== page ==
Cognitive fatigue

Cognitive fatigue can be described as a general feeling of mental exhaustion. The intensity and duration of this effect typically depends on the substance consumed and its dosage. It can also be further exacerbated by various factors such as a lack of sleep or food. These feelings of exhaustion involve a wide variety of symptoms which generally include some or all of the following effects:

  • Analysis suppression
  • Motivation suppression
  • Thought deceleration
  • Short term memory suppression
  • Thought disorganization
  • Language suppression
  • Creativity suppression

Cognitive fatigue is most commonly induced under the influence of moderate dosages of antipsychotic compounds, such as quetiapine, haloperidol, and risperidone. However, it can also occur during the withdrawal symptoms of many depressants, and during the offset of many stimulants.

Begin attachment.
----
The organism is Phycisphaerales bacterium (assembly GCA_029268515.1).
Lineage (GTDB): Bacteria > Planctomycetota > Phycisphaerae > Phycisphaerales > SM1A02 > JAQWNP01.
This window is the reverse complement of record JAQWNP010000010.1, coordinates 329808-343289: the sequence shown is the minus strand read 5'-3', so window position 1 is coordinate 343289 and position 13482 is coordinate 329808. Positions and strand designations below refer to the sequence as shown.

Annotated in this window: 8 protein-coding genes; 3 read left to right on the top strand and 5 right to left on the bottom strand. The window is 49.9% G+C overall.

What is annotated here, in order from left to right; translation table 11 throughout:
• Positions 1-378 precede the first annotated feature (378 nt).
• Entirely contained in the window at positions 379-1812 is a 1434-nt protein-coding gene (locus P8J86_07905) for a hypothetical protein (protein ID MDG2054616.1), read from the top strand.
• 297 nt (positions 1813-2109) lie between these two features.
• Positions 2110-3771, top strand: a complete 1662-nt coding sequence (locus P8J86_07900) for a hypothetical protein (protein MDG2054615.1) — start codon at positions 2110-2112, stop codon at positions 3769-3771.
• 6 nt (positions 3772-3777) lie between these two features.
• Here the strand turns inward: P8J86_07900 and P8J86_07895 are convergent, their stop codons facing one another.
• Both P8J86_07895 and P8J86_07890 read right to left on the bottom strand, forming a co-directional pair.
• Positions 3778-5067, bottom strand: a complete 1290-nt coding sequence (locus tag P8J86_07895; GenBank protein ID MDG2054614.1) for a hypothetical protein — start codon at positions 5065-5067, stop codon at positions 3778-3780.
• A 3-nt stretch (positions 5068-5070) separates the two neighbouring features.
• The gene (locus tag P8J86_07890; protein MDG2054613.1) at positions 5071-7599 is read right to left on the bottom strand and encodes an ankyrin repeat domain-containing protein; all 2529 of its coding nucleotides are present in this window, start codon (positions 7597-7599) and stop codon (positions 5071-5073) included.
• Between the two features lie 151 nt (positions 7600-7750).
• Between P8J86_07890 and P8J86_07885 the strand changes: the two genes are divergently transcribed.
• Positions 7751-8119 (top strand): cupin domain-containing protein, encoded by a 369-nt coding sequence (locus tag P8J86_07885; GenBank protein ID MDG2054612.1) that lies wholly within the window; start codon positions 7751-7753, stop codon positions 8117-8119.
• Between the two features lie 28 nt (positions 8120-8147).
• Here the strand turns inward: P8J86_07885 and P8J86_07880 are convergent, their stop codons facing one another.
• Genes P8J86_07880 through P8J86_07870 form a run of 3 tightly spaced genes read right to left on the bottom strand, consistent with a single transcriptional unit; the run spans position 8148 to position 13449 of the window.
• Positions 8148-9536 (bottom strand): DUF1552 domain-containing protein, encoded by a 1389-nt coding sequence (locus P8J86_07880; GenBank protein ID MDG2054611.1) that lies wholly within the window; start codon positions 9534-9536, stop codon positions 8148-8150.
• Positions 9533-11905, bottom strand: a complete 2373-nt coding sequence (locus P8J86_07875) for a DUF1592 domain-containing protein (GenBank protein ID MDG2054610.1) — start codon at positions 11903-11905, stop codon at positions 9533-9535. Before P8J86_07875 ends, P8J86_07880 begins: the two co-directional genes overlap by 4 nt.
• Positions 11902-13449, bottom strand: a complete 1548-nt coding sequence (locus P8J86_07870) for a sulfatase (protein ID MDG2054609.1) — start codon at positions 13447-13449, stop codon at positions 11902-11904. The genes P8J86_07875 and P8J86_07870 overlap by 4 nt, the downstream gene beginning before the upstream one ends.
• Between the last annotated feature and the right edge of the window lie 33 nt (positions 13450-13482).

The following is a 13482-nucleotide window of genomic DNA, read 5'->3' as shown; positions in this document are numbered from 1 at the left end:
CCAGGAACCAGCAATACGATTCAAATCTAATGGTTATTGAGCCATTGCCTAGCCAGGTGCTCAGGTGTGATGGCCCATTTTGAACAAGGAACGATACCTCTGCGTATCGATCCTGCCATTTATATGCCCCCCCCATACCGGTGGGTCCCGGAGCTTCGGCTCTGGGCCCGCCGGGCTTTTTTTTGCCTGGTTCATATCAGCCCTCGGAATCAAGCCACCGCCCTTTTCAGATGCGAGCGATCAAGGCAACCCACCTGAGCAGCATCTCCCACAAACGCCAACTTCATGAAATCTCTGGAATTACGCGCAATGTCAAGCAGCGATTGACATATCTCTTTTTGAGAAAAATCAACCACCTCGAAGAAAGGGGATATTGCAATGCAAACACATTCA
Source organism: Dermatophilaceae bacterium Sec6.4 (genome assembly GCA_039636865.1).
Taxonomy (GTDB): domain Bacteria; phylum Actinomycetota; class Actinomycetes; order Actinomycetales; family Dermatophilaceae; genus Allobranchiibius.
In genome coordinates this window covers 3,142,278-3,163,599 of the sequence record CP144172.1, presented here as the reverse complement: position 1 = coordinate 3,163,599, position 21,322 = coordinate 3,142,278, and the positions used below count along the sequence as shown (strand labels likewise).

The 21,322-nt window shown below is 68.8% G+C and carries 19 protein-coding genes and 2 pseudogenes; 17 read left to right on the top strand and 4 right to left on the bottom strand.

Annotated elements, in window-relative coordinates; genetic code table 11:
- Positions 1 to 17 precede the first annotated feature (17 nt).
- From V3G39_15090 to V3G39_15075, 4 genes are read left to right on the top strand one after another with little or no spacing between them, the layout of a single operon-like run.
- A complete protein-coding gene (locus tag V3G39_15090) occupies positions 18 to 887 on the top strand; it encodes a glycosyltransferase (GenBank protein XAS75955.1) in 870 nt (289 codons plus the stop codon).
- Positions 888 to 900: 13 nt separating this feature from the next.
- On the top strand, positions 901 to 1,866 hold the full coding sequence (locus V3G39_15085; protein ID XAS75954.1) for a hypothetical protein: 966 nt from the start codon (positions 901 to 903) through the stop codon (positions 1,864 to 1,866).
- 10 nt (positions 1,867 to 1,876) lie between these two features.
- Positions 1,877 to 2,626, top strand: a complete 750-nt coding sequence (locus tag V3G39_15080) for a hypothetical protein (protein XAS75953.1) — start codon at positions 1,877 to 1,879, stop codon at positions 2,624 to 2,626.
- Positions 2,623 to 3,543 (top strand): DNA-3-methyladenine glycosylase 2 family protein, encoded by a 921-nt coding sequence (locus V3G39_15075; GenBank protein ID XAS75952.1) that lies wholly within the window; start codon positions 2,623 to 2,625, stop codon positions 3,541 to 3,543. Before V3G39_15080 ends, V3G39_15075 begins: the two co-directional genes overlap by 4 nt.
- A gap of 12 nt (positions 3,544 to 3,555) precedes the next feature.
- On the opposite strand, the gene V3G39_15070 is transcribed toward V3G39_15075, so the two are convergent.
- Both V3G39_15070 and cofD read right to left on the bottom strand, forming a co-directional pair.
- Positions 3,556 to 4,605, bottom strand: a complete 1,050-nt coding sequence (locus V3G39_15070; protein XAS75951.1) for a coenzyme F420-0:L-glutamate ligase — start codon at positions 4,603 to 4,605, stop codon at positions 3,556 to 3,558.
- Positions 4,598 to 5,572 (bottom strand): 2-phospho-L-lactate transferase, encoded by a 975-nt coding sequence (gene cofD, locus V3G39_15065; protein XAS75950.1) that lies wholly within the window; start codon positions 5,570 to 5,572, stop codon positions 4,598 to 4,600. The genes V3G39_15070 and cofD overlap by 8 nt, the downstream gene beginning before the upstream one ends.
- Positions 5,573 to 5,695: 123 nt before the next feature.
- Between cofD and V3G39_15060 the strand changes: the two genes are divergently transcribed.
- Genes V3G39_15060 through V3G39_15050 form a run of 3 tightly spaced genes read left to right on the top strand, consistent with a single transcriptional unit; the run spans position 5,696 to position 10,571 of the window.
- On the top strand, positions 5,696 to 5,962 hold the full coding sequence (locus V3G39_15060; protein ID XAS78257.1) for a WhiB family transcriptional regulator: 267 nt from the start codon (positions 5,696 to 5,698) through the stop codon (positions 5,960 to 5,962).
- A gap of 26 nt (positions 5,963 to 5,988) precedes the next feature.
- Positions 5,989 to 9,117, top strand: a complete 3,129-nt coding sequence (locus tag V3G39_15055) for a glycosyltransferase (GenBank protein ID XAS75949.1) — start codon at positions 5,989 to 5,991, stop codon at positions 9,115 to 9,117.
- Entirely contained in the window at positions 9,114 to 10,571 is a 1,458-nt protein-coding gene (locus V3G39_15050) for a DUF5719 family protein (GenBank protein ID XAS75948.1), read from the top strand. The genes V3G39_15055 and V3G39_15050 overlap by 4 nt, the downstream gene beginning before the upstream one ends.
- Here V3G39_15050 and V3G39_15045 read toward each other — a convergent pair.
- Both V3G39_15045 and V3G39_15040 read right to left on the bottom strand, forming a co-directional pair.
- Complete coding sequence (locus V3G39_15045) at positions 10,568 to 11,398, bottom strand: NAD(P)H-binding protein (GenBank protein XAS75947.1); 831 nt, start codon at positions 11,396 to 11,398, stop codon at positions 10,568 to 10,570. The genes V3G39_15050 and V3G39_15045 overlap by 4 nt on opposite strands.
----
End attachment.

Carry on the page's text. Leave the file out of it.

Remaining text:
psychoactive substances

Compounds which may cause this effect commonly include:

2-Aminoindane, 2-FA, 2-FMA, 2C-B-FLY, 3,4-CTMP, 3-FA, 3-FEA, 3-FMA, 3-FPM, 3-MMC, 4-FA, 4-FMA, 4F-EPH, 4F-MPH, 5-APB, 5-MAPB, 6-APB, 6-APDB, A-PHP, A-PVP, Alcohol, Amphetamine, Bromo-DragonFLY, Butylone, Caffeine, Cocaine, Datura, Desoxypipradol, Dextromethorphan, Dichloropane, Diphenhydramine, ETH-CAT, Ethylone, Ethylphenidate, Haloperidol, Hexedrone, Hexen, Isopropylphenidate, Lisdexamfetamine, MDA, MDAI, MDEA, MDMA, MDPV, Mephedrone, Methamphetamine, Methiopropamine, Methylnaphthidate, Methylone, Methylphenidate, Mexedrone, NEP, NM-2-AI, Pentedrone, Prolintane, Propylhexedrine, Selective serotonin reuptake inhibitor, Tianeptine, Tyrosine, U-47700

See also

  • Analysis suppression
  • Confusion
  • Thought deceleration


Documentation written by Josie Kins